WOOLBUR MASK AND ACTIVITY
Mask Image Files
Just click an image link below to open a new window and print your mask.
See following tips for putting on your own plays from DCHeath.
10 steps for turning stories into good classroom plays
Choose a story with many characters
If you want to involve an entire class on stage, you should select a story with enough parts for everyone. We recommend that each student have at least one line of dialogue. If you need to, you can take a few characters and multiply them. One penguin can become six penguins. Pick a story with lots of parts that can be played by anyone, regardless of gender.
Choose a story with lots of action and dialogue.
Stories with lots of descriptions are more difficult to translate to the stage. In theater we look for action, conflict, and change.
Start by making everyone familiar with the story.
Read the story aloud. Act out episodes from the story.
Ask the students questions about why characters in the story took particular actions. This process will help everyone learn all the parts.
Write down all the dialogue that appears in the story.
This is the beginning of your script. Make sure to write down implied dialogue as well.
List all the major events of the story.
This can be done on index cards. You can arrange the cards in a line and see an outline of the plot. Each card listing an event, represents a scene in your show. Does the story have a clear beginning, middle and end?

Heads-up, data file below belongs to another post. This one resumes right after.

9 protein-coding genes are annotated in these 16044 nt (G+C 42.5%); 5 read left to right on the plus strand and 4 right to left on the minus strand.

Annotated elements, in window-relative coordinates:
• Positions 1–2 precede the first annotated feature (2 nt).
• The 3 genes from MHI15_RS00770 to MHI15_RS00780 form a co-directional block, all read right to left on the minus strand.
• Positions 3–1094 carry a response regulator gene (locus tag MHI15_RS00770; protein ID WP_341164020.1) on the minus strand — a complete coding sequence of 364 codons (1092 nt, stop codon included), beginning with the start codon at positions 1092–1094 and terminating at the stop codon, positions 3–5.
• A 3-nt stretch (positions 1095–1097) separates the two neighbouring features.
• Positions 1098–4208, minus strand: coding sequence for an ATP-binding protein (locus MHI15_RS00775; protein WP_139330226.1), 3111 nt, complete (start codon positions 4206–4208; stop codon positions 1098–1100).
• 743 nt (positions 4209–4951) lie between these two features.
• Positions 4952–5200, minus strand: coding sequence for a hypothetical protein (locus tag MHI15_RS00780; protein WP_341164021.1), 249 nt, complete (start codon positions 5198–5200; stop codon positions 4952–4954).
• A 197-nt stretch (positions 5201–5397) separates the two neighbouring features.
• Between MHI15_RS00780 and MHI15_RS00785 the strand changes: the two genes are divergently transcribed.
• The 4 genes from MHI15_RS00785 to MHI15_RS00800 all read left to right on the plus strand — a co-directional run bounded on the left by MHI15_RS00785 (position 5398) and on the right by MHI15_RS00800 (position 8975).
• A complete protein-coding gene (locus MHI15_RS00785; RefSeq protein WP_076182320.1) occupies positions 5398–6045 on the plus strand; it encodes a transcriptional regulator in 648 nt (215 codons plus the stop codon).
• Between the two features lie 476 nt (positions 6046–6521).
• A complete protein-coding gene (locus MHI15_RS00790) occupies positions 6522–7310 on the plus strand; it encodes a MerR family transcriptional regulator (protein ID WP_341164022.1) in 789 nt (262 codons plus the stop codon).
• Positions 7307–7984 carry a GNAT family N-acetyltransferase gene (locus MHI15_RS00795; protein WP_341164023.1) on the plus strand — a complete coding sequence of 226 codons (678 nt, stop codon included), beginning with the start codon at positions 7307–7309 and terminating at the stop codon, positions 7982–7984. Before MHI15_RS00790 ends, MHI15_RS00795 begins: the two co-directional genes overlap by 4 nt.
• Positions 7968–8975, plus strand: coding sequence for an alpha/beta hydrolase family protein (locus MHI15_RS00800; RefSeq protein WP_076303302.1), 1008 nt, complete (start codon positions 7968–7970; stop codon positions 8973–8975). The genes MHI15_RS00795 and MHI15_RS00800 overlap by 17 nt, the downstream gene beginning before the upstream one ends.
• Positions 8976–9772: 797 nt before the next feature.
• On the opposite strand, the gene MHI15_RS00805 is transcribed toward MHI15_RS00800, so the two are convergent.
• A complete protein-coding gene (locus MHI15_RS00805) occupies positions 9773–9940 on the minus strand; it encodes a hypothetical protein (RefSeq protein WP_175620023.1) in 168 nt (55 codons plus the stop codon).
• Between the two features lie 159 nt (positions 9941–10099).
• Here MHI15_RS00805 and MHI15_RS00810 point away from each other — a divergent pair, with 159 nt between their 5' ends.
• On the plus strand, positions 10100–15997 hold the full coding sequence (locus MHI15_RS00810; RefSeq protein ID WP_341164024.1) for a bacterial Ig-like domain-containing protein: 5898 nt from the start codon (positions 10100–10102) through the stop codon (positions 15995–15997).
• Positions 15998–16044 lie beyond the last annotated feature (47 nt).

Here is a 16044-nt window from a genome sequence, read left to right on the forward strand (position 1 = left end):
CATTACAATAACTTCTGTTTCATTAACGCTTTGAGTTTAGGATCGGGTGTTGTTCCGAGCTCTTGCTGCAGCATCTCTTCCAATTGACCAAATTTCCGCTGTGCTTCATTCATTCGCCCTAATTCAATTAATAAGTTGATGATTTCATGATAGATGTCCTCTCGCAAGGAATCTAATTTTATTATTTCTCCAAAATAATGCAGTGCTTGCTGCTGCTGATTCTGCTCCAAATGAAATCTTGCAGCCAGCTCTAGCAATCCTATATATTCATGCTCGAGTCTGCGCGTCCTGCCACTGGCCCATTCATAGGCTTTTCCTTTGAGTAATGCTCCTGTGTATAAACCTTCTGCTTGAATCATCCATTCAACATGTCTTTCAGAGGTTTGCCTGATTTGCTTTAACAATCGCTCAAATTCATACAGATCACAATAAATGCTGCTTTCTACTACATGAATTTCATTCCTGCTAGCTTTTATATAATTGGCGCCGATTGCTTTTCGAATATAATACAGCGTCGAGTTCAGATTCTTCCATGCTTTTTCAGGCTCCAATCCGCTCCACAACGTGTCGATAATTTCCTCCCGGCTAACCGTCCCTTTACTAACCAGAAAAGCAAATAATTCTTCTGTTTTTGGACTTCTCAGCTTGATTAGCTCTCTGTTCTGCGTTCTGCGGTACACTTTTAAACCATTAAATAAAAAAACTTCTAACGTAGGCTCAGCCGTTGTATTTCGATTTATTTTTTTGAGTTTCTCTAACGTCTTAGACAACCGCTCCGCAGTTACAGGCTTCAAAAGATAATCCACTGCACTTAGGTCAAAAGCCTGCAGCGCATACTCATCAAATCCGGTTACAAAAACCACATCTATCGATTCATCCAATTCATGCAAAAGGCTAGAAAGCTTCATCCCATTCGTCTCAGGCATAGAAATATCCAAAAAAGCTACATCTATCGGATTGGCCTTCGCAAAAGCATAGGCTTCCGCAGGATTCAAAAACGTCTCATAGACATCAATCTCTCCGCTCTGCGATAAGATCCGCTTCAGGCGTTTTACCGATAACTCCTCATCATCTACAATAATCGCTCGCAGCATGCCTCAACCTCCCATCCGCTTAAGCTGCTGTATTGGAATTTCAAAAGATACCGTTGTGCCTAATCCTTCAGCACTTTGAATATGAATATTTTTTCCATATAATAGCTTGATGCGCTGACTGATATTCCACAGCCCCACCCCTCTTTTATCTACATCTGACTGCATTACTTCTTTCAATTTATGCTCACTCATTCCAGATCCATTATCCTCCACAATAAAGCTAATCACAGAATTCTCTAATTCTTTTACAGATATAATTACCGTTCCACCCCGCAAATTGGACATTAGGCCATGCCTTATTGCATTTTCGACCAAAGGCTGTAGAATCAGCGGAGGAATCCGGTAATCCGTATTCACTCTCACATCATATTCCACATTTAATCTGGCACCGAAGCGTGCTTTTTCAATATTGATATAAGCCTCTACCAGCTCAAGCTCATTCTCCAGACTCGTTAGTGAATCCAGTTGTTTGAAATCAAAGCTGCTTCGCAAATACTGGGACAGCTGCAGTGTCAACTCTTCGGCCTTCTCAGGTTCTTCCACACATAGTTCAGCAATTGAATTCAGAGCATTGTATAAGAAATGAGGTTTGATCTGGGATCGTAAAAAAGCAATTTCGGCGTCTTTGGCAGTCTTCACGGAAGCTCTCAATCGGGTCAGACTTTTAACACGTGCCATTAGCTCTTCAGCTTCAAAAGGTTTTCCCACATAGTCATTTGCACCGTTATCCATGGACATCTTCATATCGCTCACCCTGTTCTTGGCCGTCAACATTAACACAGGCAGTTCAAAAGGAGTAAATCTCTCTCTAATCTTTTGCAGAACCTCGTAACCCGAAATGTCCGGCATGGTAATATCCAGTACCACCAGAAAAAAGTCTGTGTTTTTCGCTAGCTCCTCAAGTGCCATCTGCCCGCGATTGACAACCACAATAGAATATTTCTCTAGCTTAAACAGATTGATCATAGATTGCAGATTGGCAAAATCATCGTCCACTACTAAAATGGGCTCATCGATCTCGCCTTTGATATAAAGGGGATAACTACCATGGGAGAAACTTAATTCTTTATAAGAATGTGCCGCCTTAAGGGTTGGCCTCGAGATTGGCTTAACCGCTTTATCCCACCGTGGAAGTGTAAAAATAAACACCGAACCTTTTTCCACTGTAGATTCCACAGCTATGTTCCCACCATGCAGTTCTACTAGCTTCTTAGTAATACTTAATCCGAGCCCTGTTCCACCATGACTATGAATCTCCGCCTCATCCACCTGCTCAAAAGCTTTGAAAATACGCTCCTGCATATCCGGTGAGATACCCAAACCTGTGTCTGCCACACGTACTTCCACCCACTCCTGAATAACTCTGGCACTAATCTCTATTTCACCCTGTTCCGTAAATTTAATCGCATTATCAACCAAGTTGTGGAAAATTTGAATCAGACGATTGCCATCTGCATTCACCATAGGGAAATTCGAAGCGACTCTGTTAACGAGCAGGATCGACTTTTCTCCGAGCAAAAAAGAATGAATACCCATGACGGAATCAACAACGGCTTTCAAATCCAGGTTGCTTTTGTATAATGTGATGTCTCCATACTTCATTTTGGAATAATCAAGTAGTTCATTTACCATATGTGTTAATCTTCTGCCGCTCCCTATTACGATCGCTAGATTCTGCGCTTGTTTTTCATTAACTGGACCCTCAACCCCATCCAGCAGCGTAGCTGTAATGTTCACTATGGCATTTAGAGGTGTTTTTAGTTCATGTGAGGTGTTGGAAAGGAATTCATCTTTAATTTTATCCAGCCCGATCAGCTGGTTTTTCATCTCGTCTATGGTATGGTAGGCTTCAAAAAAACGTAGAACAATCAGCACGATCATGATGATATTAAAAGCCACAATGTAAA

Edit! Edit! Edit!
Eliminate events that repeat more often than necessary. Try removing index cards from your outline of the plot. How does the story hold up? Eliminate dialogue that doesn’t move the action forward. Are there places where the characters can show us how they feel, rather than telling us how they feel? How long do you want the show to be? 15-20 minute presentations are ideal.
Decide if a narrator is needed. Sometimes a narrator is useful for explaining transitions in location or time.
Cast the show.
As part of the tryouts, read through the show several times, switching actors as you go. Make sure that a student who has expressed interest in a role has a chance to read it at least once.
Rehearse the show.
In rehearsal, you will face three main challenges: getting the students to speak loudly and clearly, allowing time for everyone to memorize lines, (if no scripts) and getting the students to face the audience while speaking on stage.
Keep costumes and props simple.
Make the flock all wear white for ease and conformity. Use masks held up by craft sticks. (See mask links above)